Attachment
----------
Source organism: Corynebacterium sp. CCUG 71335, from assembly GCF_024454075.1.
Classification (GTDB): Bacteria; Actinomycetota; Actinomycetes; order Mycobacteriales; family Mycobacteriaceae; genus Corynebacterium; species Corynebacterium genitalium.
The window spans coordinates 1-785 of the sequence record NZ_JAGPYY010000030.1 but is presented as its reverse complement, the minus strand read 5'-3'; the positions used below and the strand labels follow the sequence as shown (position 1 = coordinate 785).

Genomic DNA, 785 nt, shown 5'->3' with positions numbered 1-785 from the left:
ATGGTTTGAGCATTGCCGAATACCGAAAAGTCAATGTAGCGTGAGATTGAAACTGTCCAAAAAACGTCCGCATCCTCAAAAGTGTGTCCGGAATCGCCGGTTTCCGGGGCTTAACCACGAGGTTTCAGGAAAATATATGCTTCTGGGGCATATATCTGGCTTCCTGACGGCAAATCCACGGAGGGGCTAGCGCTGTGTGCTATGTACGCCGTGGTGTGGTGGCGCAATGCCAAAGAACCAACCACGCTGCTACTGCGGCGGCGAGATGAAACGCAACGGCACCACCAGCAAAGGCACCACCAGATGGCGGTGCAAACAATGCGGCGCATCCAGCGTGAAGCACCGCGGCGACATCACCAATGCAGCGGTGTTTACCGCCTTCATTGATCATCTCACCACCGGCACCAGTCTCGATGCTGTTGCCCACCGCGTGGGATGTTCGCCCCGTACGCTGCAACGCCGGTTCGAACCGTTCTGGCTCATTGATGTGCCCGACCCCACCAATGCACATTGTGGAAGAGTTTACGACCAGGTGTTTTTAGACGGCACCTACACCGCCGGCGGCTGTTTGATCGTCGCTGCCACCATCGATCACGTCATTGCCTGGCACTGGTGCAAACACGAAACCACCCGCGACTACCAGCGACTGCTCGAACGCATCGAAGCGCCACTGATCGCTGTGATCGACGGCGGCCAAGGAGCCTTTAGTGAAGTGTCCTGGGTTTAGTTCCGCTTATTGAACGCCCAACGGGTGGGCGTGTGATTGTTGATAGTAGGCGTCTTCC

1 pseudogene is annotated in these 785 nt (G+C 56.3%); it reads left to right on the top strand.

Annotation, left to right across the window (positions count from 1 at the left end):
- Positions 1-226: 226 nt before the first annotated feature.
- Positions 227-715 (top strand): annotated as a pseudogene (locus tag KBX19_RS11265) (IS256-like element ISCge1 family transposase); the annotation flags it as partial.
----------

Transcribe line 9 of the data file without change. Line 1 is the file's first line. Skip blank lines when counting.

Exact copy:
- Positions 227-715 (top strand): annotated as a pseudogene (locus tag KBX19_RS11265) (IS256-like element ISCge1 family transposase); the annotation flags it as partial.